When Do Mares Ovulate?
Since mares are seasonally polyestrus, they experience regular estrous cycles during late Spring, Summer and early Fall, and none during the Winter. These cycles are controlled by hormones, which respond to increases or decreases in daylight duration with the onset of the seasons.
The typical mare cycles regularly between March and October, with each estrous period being an average length of twenty-one days.1
Anestrus is seen during the winter when daylight length is short. During anestrus, the uterus is flaccid, and the ovaries are inactive with no significant follicles or corpora lutea. The cervix may be closed but not firm and tight, or it may be thin, short, and dilated. As the length of daylight increases, mares undergo a vernal transition and the ovaries become active, with numerous large (>25 mm) follicles. The cervix and uterus have minimal tone. Mares have three or four prolonged intervals of estrus (periods of sexual receptivity to the stallion) during the vernal transition, but ovulation does not occur.2
Estrus, or heat, is the period of the reproductive cycle when the mare ovulates and, if bred, is likely to conceive. Estrus is also the time when the mare is receptive and will accept the stallion. The average length of the estrous cycle, or the period from heat period to the next heat period, is 21 days, but the estrous cycle can vary from 19 to 26 days. The duration of estrus is five to seven days (actually about six days), but it can vary from two to 10 days. The first heat following foaling is referred to as foal heat. Foal heat typically occurs six to nine days after foaling, but it may be as early as five days or as late as 15 days.3
According to Dr. Sertich and the bulk of the literature, mares have two follicular waves each cycle.
The first wave of follicular development occurs during diestrus, and these follicles become atretic. The second wave occurs after luteolysis and is associated with estrus. Early in estrus, the endometrial folds of the uterus are edematous, but the edema wanes as ovulation approaches. Usually, one follicle becomes dominant and ovulates when it is ≥30 mm in diameter. The dominant follicle enlarges and then softens just before ovulation. The oocyte is released through the ovulation fossa.2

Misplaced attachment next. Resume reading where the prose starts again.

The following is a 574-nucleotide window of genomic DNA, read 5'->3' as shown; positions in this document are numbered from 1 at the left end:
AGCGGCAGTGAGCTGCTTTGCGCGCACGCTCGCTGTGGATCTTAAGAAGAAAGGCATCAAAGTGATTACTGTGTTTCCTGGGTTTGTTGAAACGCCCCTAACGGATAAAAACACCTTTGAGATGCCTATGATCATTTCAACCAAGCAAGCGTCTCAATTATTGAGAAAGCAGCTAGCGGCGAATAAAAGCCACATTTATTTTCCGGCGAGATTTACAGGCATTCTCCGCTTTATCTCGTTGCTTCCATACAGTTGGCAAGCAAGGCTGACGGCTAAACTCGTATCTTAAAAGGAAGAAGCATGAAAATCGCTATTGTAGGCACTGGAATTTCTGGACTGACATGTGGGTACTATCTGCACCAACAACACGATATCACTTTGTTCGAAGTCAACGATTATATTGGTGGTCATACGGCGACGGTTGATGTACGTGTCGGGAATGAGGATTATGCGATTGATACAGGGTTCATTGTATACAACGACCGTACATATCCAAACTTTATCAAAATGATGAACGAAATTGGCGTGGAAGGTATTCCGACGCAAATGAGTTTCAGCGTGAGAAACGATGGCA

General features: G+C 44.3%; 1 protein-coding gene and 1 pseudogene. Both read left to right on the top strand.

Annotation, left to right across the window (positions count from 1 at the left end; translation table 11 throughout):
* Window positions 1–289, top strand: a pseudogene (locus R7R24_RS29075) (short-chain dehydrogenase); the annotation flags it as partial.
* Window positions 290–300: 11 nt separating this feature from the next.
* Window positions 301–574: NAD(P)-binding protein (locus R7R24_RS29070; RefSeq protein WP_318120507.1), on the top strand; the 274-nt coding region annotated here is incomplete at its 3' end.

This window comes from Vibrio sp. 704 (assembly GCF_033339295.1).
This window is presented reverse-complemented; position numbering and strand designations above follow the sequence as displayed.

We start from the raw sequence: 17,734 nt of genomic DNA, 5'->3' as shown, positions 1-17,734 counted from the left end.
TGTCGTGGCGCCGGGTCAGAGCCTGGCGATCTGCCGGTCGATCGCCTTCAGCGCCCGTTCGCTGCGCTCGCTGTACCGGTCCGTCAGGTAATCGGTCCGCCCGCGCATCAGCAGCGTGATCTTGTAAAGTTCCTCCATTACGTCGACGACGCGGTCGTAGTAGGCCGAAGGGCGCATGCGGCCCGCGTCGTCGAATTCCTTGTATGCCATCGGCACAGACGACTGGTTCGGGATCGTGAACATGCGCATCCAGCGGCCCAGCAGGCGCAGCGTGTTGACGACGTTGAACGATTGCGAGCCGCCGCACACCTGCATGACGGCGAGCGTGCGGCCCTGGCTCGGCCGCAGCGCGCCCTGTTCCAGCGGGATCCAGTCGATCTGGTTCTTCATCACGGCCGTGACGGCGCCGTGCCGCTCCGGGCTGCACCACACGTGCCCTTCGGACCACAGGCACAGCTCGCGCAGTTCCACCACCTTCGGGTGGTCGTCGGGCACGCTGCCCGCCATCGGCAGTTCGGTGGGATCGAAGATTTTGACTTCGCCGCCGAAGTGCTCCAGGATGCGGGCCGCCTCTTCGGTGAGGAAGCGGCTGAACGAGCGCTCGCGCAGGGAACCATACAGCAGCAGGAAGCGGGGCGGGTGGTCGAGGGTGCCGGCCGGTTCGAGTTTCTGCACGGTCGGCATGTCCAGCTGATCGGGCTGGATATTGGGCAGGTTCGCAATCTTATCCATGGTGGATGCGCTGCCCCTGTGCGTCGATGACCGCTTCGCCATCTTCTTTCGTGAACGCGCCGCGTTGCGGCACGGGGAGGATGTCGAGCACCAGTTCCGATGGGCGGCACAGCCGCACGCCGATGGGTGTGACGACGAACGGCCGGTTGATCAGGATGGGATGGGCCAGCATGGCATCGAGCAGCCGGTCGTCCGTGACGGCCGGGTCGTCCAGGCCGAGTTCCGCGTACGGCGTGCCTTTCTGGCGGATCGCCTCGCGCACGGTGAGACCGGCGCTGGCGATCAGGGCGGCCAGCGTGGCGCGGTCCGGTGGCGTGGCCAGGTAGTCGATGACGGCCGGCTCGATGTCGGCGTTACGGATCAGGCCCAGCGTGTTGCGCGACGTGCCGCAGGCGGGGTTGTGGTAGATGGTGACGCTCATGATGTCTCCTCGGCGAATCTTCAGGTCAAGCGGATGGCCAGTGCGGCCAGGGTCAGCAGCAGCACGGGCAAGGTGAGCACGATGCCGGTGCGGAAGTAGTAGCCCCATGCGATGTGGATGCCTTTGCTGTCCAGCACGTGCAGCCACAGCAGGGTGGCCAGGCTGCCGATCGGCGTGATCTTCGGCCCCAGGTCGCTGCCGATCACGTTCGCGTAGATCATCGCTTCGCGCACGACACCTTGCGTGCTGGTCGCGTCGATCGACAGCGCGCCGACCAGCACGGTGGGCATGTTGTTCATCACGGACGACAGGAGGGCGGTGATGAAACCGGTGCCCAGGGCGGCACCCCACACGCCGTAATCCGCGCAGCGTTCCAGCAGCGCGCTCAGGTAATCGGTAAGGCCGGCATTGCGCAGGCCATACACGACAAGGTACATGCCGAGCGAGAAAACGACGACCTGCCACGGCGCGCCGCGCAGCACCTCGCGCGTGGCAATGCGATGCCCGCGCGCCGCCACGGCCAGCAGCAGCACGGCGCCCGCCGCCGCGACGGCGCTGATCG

Manipulation of the Estrous Cycle
For purposes of scheduling breeding and for the behavioral control of intact mares, it is often desirable for horse owners and managers to employ methods of reproductive management, or manipulation of the estrous cycle. Shortening of the estrous period in mares is one such manner of regulation.
Horse owners and managers have long relied upon manipulation of the photoperiod for the reproductive management of mares. In order to bring the mare into estrus, many horse owners and managers start with manipulation of the light cycle. "We start with the basic premise that the key to reproduction is light... [H]orsemen literally can trick Nature into moving out of its natural rhythm with the administration of artificial light."4
Pertaining to manipulation of the photoperiod, Dr. Sertich offers the following recommendations:
After winter anestrus and the vernal transition, cyclicity naturally starts sometime in the spring, when breeding can begin. Because changes in the mare’s genital tract are seen in response to the length of daylight, the onset of ovulation and subsequent regular estrous cycles—and thus, the onset of the breeding season—can be hastened by exposing the mare to 16 hr of light per day; 8–10 wk are required for mares to respond. If the breeding season is scheduled to begin February 15, mares should be exposed to daily supplemental artificial lighting starting on December 1.
Mares need to experience a natural photoperiod of decreasing length of daylight in the fall. Mares can then be abruptly exposed to 16 hr of light each day, or the supplemental light can be gradually increased to a 16-hr day throughout 60 days. In an abrupt lighting program, mares living in natural daylight are exposed to supplemental light from ~4:30 pm until 11:00 pm daily. In a less expensive, energy conserving, stepwise program, mares can be exposed to 3 hr of supplemental light in the evening the first week of December, and then the supplemental light is increased by 30 min each week until mares are exposed to 16 hr of light each day. An automatic timer aids compliance and saves on labor.
The supplemental light must be added at dusk; light added in the morning before dawn is not effective. A minimum of 10 foot-candles (107 lux) of incandescent or fluorescent light is necessary. The amount of light should allow one to comfortably read newsprint. Mares can be stimulated individually in a stall or as a group in a lighted paddock.2
In shortening the estrous cycle, appropriate manipulation of the photoperiod is used according to the related breeding program, however chemical regulation is essential to achieve desired outcomes. Buserelin and deslorelin have been widely used in the chemical regulation of mares, but several studies, as well as many veterinarians and compounding pharmacies have achieved superior results using several such compounds in combination.
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1Kuhns, B. Brood Mare Management, Modern Veterinary Practice, Volume 55/Number 5, p.359, May, 1974.
2Sertich, P., DVM. Reproductive Cycle in Horses, Merck Veterinary Manual, 2019.
3Griffin, A. Horse Breeding Behavior, New Technologies for Agriculture Extension grant no. 2015-41595-24254 from the USDA National Institute of Food and Agriculture, July, 2019.
4Sellnow, L. Regulating Estrus in Mares. The Horse, Dec. 1998.
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